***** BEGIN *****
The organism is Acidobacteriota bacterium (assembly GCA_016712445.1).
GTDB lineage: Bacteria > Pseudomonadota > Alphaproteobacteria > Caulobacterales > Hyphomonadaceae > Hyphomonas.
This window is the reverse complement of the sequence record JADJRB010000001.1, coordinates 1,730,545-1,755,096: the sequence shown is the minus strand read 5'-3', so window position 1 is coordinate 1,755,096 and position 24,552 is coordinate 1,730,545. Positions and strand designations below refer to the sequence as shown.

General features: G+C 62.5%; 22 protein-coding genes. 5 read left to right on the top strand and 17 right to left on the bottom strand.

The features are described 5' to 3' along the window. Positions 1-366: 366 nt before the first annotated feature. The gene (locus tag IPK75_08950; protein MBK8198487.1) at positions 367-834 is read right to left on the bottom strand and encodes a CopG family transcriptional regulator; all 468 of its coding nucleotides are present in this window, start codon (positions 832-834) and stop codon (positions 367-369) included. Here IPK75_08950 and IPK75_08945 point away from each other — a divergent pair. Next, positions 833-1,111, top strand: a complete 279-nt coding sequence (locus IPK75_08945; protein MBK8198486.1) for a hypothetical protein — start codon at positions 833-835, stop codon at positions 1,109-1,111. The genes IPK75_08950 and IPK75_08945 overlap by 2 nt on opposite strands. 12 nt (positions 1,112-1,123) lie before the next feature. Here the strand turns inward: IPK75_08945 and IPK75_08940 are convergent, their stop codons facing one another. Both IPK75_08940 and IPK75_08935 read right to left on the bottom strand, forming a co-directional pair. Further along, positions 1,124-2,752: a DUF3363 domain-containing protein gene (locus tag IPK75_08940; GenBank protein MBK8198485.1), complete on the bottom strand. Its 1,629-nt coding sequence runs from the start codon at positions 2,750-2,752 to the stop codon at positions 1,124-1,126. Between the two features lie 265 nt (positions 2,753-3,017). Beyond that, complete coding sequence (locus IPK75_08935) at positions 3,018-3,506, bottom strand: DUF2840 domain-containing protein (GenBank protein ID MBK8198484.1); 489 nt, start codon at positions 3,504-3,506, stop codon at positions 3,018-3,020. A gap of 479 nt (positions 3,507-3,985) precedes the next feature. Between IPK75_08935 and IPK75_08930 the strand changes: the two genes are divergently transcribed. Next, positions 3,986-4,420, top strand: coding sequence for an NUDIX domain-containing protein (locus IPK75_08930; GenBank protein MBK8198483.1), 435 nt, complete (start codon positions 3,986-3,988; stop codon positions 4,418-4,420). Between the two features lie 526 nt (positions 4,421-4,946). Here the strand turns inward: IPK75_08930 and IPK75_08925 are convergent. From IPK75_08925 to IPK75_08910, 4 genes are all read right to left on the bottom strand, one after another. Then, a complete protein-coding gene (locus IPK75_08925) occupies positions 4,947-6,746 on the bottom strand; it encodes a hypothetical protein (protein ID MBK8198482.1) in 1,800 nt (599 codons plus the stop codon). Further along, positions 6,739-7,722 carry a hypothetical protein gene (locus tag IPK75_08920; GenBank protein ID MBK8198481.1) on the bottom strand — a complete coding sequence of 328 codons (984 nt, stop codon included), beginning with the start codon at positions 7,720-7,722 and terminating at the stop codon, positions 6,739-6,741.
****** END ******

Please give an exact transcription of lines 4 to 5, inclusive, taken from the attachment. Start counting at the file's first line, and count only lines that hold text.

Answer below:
General features: G+C 62.5%; 22 protein-coding genes. 5 read left to right on the top strand and 17 right to left on the bottom strand.

The features are described 5' to 3' along the window. Positions 1-366: 366 nt before the first annotated feature. The gene (locus tag IPK75_08950; protein MBK8198487.1) at positions 367-834 is read right to left on the bottom strand and encodes a CopG family transcriptional regulator; all 468 of its coding nucleotides are present in this window, start codon (positions 832-834) and stop codon (positions 367-369) included. Here IPK75_08950 and IPK75_08945 point away from each other — a divergent pair. Next, positions 833-1,111, top strand: a complete 279-nt coding sequence (locus IPK75_08945; protein MBK8198486.1) for a hypothetical protein — start codon at positions 833-835, stop codon at positions 1,109-1,111. The genes IPK75_08950 and IPK75_08945 overlap by 2 nt on opposite strands. 12 nt (positions 1,112-1,123) lie before the next feature. Here the strand turns inward: IPK75_08945 and IPK75_08940 are convergent, their stop codons facing one another. Both IPK75_08940 and IPK75_08935 read right to left on the bottom strand, forming a co-directional pair. Further along, positions 1,124-2,752: a DUF3363 domain-containing protein gene (locus tag IPK75_08940; GenBank protein MBK8198485.1), complete on the bottom strand. Its 1,629-nt coding sequence runs from the start codon at positions 2,750-2,752 to the stop codon at positions 1,124-1,126. Between the two features lie 265 nt (positions 2,753-3,017). Beyond that, complete coding sequence (locus IPK75_08935) at positions 3,018-3,506, bottom strand: DUF2840 domain-containing protein (GenBank protein ID MBK8198484.1); 489 nt, start codon at positions 3,504-3,506, stop codon at positions 3,018-3,020. A gap of 479 nt (positions 3,507-3,985) precedes the next feature. Between IPK75_08935 and IPK75_08930 the strand changes: the two genes are divergently transcribed. Next, positions 3,986-4,420, top strand: coding sequence for an NUDIX domain-containing protein (locus IPK75_08930; GenBank protein MBK8198483.1), 435 nt, complete (start codon positions 3,986-3,988; stop codon positions 4,418-4,420). Between the two features lie 526 nt (positions 4,421-4,946). Here the strand turns inward: IPK75_08930 and IPK75_08925 are convergent. From IPK75_08925 to IPK75_08910, 4 genes are all read right to left on the bottom strand, one after another. Then, a complete protein-coding gene (locus IPK75_08925) occupies positions 4,947-6,746 on the bottom strand; it encodes a hypothetical protein (protein ID MBK8198482.1) in 1,800 nt (599 codons plus the stop codon). Further along, positions 6,739-7,722 carry a hypothetical protein gene (locus tag IPK75_08920; GenBank protein ID MBK8198481.1) on the bottom strand — a complete coding sequence of 328 codons (984 nt, stop codon included), beginning with the start codon at positions 7,720-7,722 and terminating at the stop codon, positions 6,739-6,741.